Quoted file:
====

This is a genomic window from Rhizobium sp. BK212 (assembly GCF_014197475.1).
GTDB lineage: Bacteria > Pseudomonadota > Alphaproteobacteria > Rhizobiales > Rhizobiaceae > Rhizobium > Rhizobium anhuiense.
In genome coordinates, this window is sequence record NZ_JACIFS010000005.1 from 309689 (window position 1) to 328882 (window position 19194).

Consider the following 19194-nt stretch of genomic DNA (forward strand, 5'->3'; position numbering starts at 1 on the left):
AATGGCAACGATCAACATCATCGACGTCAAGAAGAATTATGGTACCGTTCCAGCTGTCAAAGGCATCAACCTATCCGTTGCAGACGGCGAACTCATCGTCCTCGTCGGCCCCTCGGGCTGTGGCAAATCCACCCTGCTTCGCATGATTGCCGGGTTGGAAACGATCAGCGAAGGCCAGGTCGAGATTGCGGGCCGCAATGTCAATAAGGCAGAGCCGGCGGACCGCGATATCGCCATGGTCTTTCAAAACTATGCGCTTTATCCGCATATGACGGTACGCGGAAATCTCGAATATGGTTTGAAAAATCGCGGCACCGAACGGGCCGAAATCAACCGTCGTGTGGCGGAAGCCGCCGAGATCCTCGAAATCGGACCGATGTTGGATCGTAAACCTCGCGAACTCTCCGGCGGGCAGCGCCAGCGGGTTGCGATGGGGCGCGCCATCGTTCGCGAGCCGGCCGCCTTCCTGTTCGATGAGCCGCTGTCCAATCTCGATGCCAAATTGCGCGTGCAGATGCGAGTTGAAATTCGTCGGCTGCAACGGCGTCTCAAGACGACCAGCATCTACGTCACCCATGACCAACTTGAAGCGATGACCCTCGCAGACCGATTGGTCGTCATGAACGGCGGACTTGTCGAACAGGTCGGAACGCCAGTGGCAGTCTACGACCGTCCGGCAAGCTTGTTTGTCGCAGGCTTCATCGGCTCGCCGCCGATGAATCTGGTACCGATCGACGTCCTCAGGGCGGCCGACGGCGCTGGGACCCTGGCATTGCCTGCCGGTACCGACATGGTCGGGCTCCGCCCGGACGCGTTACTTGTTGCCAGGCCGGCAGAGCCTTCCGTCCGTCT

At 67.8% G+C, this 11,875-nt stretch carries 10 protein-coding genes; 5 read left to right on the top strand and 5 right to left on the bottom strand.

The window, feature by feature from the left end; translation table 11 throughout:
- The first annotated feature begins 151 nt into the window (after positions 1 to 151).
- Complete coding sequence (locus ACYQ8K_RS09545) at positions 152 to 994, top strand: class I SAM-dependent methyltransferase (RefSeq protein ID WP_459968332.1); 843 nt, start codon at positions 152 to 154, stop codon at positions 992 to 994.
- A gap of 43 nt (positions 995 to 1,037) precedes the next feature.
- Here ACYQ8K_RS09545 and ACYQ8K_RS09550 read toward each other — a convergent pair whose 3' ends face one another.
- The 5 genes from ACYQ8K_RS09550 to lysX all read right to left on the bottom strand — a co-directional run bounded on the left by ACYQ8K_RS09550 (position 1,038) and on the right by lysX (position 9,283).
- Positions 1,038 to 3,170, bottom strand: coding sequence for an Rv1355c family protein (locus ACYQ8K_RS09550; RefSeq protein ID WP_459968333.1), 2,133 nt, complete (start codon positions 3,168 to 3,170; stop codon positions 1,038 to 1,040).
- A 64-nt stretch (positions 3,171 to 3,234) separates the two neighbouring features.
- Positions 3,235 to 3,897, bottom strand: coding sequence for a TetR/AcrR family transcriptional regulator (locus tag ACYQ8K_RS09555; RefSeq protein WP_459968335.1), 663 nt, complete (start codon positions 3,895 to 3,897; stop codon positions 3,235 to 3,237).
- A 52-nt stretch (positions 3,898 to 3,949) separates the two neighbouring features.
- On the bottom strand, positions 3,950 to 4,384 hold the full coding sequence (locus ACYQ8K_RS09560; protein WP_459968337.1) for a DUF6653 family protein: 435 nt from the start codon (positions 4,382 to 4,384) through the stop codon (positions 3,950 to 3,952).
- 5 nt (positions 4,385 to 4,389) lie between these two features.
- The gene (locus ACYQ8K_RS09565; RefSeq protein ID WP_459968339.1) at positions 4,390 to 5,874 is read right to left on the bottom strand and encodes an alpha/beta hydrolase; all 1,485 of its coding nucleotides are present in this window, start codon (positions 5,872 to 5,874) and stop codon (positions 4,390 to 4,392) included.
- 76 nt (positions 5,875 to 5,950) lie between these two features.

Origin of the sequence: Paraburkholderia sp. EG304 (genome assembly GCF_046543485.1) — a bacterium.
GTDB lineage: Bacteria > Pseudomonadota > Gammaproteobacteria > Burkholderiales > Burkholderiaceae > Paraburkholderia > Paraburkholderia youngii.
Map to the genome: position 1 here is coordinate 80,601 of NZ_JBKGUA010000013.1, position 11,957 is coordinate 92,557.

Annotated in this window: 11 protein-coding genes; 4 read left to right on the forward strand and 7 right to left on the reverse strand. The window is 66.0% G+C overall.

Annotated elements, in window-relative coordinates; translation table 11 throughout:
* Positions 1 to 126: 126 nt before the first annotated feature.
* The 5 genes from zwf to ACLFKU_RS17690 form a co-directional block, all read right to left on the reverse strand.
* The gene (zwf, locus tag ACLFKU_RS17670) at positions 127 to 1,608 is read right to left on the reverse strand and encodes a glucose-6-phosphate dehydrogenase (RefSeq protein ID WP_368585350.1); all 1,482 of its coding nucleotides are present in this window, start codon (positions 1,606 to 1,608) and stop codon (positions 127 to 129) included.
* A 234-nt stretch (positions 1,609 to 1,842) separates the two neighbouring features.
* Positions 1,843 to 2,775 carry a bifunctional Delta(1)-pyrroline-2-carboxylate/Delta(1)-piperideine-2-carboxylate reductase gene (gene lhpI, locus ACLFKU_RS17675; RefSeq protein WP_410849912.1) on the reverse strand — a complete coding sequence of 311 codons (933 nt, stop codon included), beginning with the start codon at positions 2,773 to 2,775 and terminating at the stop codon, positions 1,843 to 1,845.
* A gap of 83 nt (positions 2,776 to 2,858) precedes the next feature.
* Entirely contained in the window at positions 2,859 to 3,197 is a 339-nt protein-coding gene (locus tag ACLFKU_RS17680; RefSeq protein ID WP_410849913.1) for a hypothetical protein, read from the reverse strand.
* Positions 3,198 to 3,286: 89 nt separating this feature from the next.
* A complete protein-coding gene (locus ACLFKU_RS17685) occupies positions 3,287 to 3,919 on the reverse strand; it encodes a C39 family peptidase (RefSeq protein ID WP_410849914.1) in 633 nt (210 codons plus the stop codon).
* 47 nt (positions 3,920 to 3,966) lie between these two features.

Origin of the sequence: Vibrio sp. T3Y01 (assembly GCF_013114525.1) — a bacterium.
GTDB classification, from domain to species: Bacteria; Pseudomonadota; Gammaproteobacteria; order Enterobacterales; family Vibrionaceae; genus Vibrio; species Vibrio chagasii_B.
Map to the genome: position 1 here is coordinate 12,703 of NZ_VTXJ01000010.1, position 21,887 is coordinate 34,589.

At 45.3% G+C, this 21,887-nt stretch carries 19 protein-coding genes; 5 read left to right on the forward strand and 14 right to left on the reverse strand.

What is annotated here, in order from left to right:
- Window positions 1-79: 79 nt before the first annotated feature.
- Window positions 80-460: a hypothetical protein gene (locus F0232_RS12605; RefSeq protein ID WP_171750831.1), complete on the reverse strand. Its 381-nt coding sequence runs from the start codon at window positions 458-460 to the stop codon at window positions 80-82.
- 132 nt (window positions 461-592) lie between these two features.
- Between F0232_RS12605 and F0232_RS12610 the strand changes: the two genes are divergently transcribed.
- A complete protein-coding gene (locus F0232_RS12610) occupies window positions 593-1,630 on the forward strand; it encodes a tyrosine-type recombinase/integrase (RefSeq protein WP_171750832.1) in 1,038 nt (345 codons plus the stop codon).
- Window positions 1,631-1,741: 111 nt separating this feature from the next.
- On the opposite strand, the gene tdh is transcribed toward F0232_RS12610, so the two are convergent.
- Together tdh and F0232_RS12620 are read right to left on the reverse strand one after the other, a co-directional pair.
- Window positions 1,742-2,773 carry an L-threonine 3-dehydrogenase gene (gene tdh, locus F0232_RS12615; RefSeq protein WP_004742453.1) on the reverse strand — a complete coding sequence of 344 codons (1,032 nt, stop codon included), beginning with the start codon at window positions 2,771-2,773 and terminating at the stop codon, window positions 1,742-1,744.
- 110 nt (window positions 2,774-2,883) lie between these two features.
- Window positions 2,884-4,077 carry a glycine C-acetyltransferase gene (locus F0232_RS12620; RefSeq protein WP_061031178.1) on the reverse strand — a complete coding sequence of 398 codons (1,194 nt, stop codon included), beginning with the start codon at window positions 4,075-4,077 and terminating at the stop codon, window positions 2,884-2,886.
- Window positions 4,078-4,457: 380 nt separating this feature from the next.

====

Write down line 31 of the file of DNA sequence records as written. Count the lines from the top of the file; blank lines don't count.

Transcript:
* A gap of 83 nt (positions 2,776 to 2,858) precedes the next feature.